Democrats cheered while the Republicans grimaced. Roosevelt dared his adversaries and critics to repeal the work of the first New Deal: “Shall we say to the unemployed and the aged, ‘Social Security lies not within the province of the federal government; you must seek relief elsewhere.’”
And he dared his big business critics, who hid behind the rabble rousers, to show themselves:
“Let them no longer hide their dissent in a cowardly cloak of generality. Let them define the issue. We have been specific in our affirmative action. Let them be specific in their negative attack.”
There was no doubt what Roosevelt was for. That November, while the new Literary Digest poll predicted that Governor Al Landon of Kansas would win, Roosevelt won the greatest electoral landslide since the beginning of the two party system, carrying all but eight electoral votes and every state (including Kansas) except Maine and Vermont, and installing huge Democratic majorities in both houses of Congress that would last for more than a decade - with one exception, the 80th Congress in 1947-48.
And Democrat Harry Truman, echoing Roosevelt, won in a famous upset in 1948, giving hell to the Republicans and its “Do nothing Congress.” Truman’s election was, in a sense, Roosevelt’s fifth.
When have you heard a modern president take on the opposition like that?
The point, of course, is that Roosevelt’s New Deal could not have been passed and been so successful without his hands-on leadership and risk-taking. And in spite of opposition, he fought for his programs by carrying the fight to the stubborn, recalcitrant opposition. He did not seek to win them over; they were a perfect foil, a tight-faced minority who would turn the clock back.
Roosevelt, as the saying goes, danced with the date he brought. Rather than heading toward the center, where he got few votes, he remained loyal to those who voted for him. And they remained loyal to him. He was not loyal to the people who didn’t vote for him and opposed his program. Yes, he was president of all the people, but Roosevelt believed that his ideas would benefit all Americans, including those who didn’t vote for him.
During his campaign, Barack Obama called on the spirits of Lincoln, Roosevelt and Ronald Reagan as his heroes and transformational presidents. But each of them, with a combination of pragmatism and ideology, did not seek the center for comfort. They fought for their principled and sometimes unpopular stands. They led. They made clear what they stood for.
Lincoln risked his presidency in 1864 to save the union and his presidency. And he built the Republican Party, which ruled for most of the years until Roosevelt.
Lyndon Johnson, who was a young congressman during the Roosevelt years, was a consummate politician and pragmatic when he had to be. But when he saved the traditional Democratic majority in the 1964 election, he did not play it safe. He went further than the more conservative John F. Kennedy, and used that majority to pass the most ambitious legislative agenda, the Great Society, since the New Deal – the Civil Rights Acts, Medicare, Medicaid and the Elementary and Secondary Education Act, all of which are still law.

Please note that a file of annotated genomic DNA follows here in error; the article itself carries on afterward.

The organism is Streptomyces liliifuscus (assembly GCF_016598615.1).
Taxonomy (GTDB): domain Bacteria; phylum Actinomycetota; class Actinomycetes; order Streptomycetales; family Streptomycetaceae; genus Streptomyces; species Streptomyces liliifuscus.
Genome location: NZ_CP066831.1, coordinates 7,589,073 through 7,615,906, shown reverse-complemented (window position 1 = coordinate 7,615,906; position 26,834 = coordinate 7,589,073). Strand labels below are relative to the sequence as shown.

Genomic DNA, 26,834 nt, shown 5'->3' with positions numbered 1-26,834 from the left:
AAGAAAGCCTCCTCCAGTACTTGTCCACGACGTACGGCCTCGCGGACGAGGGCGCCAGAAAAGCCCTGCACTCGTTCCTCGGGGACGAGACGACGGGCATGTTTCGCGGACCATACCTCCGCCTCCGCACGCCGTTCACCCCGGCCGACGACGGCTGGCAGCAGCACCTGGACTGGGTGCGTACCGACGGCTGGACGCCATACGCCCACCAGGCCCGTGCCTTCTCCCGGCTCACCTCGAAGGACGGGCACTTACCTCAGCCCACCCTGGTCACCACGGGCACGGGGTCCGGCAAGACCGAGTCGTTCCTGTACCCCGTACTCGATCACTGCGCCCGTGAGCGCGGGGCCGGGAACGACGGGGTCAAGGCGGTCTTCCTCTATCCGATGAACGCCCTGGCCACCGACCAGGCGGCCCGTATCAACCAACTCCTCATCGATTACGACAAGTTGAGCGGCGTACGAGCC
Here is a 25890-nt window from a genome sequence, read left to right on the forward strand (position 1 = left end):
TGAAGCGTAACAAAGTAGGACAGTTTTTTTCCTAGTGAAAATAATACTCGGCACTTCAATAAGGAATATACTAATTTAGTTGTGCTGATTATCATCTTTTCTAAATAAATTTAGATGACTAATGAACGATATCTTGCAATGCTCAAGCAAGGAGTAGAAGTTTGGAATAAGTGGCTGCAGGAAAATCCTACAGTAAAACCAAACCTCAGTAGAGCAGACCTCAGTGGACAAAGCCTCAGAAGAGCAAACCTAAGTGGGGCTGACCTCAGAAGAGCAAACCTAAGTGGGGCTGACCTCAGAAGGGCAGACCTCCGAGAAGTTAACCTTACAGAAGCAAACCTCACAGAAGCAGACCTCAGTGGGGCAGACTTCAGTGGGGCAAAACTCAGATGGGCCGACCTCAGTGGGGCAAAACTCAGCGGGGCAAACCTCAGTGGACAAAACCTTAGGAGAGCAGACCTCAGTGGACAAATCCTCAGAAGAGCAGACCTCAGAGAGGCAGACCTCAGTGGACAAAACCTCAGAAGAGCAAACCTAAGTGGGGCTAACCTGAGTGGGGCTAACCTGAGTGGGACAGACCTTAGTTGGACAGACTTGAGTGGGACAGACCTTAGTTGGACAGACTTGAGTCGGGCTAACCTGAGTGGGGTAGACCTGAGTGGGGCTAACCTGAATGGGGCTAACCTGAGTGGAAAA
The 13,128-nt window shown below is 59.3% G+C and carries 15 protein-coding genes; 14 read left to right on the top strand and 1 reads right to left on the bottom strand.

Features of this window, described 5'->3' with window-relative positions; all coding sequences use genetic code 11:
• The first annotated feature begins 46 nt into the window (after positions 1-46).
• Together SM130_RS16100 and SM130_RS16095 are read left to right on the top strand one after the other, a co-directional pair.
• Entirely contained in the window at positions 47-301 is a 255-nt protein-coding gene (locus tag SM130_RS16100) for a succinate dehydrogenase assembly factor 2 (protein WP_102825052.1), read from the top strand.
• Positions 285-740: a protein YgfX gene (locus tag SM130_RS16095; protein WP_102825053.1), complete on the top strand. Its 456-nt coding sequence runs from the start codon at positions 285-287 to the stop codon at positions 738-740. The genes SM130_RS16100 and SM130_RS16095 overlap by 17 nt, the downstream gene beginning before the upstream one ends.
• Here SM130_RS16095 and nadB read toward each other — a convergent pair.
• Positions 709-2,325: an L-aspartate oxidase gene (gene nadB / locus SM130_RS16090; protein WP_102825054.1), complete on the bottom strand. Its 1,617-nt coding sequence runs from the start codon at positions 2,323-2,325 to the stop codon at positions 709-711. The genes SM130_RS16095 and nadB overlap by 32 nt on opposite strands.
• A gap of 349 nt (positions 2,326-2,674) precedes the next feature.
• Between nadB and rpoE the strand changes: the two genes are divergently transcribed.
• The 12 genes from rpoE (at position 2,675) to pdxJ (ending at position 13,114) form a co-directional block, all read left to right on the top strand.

Ronald Reagan also did not move to the center after he won in 1980, but he remained loyal to his conservative, anti-communist base and its principles. He remains popular today, partly because he was not a nut, but an honest and genuine conservative who did not try to kill Social Security or Medicare, but who raised taxes when he had to and applied the military and economic pressure that helped bring down Soviet power during the presidency of another pragmatic conservative, George H.W. Bush.
Obama is as articulate as his presidential heroes. He has resurrected an activist, caring federal government. He has brought to Washington an openness, balance and a greater appreciation for public service. Furthermore his accomplishments are many and civilized, if not great.
He has miles to go, but his obsession with bipartisanship is allowing his adversaries to define him. Democrats in Congress need not follow him. No one fears Obama. Roosevelt, Truman, Johnson defined themselves as liberals. And they called their opposition out for what they were. When, if ever, will Obama take the offensive to save his congressional majority?
Obama says he’s not an ideologue. Does that mean he has no ideology? What does he really believe, beyond the brainy rhetoric? We still don’t know what he’s for in the health care debate. He’s neither right or left, said one of his top aides, “he’s for what works.” But what does that mean?
Presidential historian Richard Norton Smith told The New York Times that “the candidate of change became the president of continuity.” So puzzled Democrats, liberals, progressives and independents who brung him to the ball have had to stand aside. They wait and hope for the change they believed in.
At The Elder Storytelling Place today, Madonna Dries Christensen: A Scrap of Time and Place